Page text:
What is Budd Chiari syndrome?
Budd chiari syndrome (BCS) is a disease characterized by obstruction of the hepatic venous outflow tract which is the main channel taking blood from the liver to the heart. Liver receives the blood supply from the portal vein and hepatic artery. After circulating through the liver, the blood then flows out via the hepatic veins to the inferior vena cava (large blood vessel emptying into the heart). There are total three hepatic veins. The obstruction to the blood flow can be in the hepatic veins or in the inferior vena cava. If the obstruction is in the smaller veins of liver (hepatic venules), then it is called as sinusoidal obstruction syndrome.
How does BCS affect liver functions?
Due to obstruction of the blood flow, there is back pressure in the blood vessels and spaces in the liver. This leads to damage to the adjacent liver cells as there is poor oxygenation. Gradually there will be liver cell death leading to scarring and permanent liver damage (Cirrhosis). Since the outflow of blood flow from the liver is affected, there is buildup of pressure in the portal vein called as portal hypertension.
What are the causes of Budd chiari syndrome?
Hepatic vein obstruction is commonly due to formation of blood clots (thrombosis) in the hepatic veins. This can be due to congenital or acquired disorder in which there is tendency of blood to clot. The congenital causes are Factor V Leiden mutation, protein C or protein S and antithrombin III deficiency, antiphospholipid syndrome and use of oral contraceptives. These are substances in the blood which prevent it from easily clotting. The acquired causes are conditions in which there is increased production of blood cells which make it more viscous and easy to get clot. These are a group of myeloproliferative diseases and malignancies which can make blood easy to clot.
Occasionally there may be anatomical malformation in the inferior vena cava causing obstruction like webs or stenosis (narrowing of blood vessel lumen). This variety was thought to be more common in the past but not currently.
How does Budd chiari syndrome manifest?
BCS may be asymptomaticin approximately 15–20% of cases. In 75–80% of patients with BCS will have clinical manifestations; the most common include fever, abdominal pain, abdominal distention, accumulation of fluid in abdominal cavity (ascites), liver failure, lower leg swelling, gastrointestinal bleeding, and disturbed sensorium. Clinical presentation of BCS may be fulminant(5%), acute (20%), and sub-acute or chronic (60%).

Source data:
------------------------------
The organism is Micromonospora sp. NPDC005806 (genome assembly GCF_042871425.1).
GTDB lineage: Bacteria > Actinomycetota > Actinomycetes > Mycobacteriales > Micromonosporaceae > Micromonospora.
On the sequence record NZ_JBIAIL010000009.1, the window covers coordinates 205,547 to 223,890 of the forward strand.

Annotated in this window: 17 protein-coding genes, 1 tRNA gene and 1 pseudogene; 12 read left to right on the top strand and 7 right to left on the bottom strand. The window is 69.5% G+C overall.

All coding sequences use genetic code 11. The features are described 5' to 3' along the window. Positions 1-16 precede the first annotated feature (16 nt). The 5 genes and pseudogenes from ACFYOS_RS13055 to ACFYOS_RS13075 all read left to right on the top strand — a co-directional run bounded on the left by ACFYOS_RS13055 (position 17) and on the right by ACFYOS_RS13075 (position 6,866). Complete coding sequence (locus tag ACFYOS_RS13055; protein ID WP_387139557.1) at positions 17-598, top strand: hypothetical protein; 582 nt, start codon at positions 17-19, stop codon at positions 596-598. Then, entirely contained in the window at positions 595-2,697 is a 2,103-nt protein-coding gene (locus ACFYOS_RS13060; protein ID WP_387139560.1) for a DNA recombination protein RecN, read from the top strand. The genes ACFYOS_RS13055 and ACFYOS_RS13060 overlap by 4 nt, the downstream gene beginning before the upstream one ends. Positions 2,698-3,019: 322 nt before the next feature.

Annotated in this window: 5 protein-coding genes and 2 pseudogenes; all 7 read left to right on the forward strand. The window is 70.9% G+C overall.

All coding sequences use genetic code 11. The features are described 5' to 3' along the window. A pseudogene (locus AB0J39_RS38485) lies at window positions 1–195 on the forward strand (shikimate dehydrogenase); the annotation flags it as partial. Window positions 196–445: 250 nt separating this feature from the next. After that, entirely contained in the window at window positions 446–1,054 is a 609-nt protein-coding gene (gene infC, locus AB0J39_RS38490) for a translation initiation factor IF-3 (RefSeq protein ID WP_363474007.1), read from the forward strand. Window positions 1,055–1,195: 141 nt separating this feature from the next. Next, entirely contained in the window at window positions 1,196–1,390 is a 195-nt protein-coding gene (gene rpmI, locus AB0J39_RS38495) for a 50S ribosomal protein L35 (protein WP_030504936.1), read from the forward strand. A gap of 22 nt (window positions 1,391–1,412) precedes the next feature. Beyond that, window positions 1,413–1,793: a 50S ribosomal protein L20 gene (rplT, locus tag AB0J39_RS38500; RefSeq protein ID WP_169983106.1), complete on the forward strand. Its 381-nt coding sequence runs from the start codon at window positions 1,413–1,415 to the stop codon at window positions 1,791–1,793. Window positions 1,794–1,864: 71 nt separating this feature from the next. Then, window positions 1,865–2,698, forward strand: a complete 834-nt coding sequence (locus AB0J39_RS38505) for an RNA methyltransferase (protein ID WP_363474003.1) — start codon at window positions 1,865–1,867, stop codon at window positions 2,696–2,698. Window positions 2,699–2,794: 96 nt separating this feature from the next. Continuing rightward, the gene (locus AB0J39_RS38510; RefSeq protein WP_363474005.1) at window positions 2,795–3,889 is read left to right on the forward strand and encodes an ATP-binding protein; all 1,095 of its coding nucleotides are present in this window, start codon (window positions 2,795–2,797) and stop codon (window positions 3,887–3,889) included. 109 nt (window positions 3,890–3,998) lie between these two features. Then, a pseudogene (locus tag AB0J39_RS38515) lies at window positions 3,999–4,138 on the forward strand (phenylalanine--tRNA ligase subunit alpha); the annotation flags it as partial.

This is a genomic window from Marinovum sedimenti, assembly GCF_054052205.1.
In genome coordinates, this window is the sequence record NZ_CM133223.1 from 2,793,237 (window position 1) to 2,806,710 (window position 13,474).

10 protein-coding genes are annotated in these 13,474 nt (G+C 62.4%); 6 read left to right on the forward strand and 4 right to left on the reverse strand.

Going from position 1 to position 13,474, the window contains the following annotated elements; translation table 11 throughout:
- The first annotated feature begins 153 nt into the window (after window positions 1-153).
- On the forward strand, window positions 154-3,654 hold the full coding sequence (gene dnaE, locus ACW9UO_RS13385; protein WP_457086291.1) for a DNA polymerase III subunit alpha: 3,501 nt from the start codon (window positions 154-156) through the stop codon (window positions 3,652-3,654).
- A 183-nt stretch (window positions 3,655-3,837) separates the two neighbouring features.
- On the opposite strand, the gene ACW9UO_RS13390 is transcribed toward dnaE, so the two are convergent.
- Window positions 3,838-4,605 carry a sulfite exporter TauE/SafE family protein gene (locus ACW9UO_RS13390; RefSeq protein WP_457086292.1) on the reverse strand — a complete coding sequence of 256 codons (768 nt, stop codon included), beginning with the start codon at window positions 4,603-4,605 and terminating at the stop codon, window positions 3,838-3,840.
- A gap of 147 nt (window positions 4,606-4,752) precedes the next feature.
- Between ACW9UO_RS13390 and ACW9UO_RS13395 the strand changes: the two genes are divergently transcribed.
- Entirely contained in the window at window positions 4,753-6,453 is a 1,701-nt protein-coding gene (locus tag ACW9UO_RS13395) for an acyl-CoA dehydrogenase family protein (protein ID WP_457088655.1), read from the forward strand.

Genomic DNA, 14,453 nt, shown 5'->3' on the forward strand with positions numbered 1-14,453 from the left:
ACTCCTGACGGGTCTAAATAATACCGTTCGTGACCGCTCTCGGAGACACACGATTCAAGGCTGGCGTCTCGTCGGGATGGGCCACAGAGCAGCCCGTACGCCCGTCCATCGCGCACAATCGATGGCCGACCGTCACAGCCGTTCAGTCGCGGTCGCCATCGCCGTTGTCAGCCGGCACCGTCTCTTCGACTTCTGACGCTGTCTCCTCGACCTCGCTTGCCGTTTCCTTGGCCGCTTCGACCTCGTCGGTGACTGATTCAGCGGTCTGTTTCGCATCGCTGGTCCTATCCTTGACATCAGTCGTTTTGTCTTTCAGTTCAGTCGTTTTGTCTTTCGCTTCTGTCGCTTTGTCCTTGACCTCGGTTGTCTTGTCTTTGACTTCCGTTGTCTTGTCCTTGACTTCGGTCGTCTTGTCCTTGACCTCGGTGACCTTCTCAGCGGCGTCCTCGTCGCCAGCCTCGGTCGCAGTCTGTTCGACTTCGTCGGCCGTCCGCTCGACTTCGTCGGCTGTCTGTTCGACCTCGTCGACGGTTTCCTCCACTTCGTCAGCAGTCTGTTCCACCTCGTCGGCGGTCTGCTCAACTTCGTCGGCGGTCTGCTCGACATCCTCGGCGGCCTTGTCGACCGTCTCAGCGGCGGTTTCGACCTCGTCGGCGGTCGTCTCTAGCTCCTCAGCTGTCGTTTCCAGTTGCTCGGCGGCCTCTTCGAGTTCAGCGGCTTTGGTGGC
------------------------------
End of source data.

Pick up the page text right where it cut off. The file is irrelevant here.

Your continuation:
Fulminant BCS: Fulminant BCS develops in few days to weeks. Patients present with severe liver failure with elevation of liver enzymes (SGOT, SGPT), jaundice, altered sensorium and coagulopathy (failure of blood to clot due to liver dysfunction). The liver is massively enlarged and painful.
Acute BCS: Acute BCS develops usually within 1 month and is characterized by fluid in abdomen which does not repond to drugs, abdominal pain, liver enlargement, elevation of hepatic enzymes and failure of the blood to clot.
Sub-acute BCS: Sub-acute BCS is the most common clinical type. This form of BCS has a slow onset and it may take as long as 3 months to becomesymptomatic. Biopsy shows minimal hepatic damage. There is no ascites. The development of the anatomic problem is slow and allows time for decompressive collaterals (alternative pathways draining blood away from the liver) to develop.
Chronic BCS: There is portal hypertension. Liver biopsy shows congestive cirrhosis. There is progressive abdominal distention due to ascites. The liver function tests may be minimally affected or normal. Esophageal bleeding is seen in 5–15% of these patients. Enlarged spleen is commonly seen.
What are the investigation required in the diagnosis and management of BCS?
Your doctor will ask for following investigations: